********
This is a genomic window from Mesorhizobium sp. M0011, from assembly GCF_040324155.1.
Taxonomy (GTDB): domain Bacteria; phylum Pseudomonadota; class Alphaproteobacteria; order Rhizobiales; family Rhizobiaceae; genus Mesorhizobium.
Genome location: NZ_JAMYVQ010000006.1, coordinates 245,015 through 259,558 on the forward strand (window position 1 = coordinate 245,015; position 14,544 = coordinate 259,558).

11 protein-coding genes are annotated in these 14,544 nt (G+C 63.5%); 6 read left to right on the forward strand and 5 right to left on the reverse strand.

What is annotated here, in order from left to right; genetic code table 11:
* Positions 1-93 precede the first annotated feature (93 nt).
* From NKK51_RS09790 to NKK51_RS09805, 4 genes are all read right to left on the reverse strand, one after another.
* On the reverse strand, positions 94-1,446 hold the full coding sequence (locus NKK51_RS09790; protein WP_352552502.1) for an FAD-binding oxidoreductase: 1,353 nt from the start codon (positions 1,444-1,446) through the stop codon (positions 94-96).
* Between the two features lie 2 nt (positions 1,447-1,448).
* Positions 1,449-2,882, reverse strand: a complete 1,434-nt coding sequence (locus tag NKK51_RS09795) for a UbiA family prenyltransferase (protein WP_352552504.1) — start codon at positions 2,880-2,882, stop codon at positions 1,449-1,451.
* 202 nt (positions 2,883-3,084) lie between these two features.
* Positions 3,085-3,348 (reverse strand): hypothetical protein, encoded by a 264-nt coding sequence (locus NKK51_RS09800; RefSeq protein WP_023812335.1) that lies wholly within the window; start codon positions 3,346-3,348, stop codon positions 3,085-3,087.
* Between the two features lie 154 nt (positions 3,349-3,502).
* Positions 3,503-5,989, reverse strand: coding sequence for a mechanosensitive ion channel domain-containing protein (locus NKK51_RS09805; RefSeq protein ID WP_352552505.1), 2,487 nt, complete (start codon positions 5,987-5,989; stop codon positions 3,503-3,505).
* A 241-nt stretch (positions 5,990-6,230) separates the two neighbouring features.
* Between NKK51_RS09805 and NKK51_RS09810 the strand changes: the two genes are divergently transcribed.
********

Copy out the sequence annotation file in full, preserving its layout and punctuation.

This is a genomic window from Mesorhizobium sp. M0011, from assembly GCF_040324155.1.
Taxonomy (GTDB): domain Bacteria; phylum Pseudomonadota; class Alphaproteobacteria; order Rhizobiales; family Rhizobiaceae; genus Mesorhizobium.
Genome location: NZ_JAMYVQ010000006.1, coordinates 245,015 through 259,558 on the forward strand (window position 1 = coordinate 245,015; position 14,544 = coordinate 259,558).

11 protein-coding genes are annotated in these 14,544 nt (G+C 63.5%); 6 read left to right on the forward strand and 5 right to left on the reverse strand.

What is annotated here, in order from left to right; genetic code table 11:
* Positions 1-93 precede the first annotated feature (93 nt).
* From NKK51_RS09790 to NKK51_RS09805, 4 genes are all read right to left on the reverse strand, one after another.
* On the reverse strand, positions 94-1,446 hold the full coding sequence (locus NKK51_RS09790; protein WP_352552502.1) for an FAD-binding oxidoreductase: 1,353 nt from the start codon (positions 1,444-1,446) through the stop codon (positions 94-96).
* Between the two features lie 2 nt (positions 1,447-1,448).
* Positions 1,449-2,882, reverse strand: a complete 1,434-nt coding sequence (locus tag NKK51_RS09795) for a UbiA family prenyltransferase (protein WP_352552504.1) — start codon at positions 2,880-2,882, stop codon at positions 1,449-1,451.
* 202 nt (positions 2,883-3,084) lie between these two features.
* Positions 3,085-3,348 (reverse strand): hypothetical protein, encoded by a 264-nt coding sequence (locus NKK51_RS09800; RefSeq protein WP_023812335.1) that lies wholly within the window; start codon positions 3,346-3,348, stop codon positions 3,085-3,087.
* Between the two features lie 154 nt (positions 3,349-3,502).
* Positions 3,503-5,989, reverse strand: coding sequence for a mechanosensitive ion channel domain-containing protein (locus NKK51_RS09805; RefSeq protein ID WP_352552505.1), 2,487 nt, complete (start codon positions 5,987-5,989; stop codon positions 3,503-3,505).
* A 241-nt stretch (positions 5,990-6,230) separates the two neighbouring features.
* Between NKK51_RS09805 and NKK51_RS09810 the strand changes: the two genes are divergently transcribed.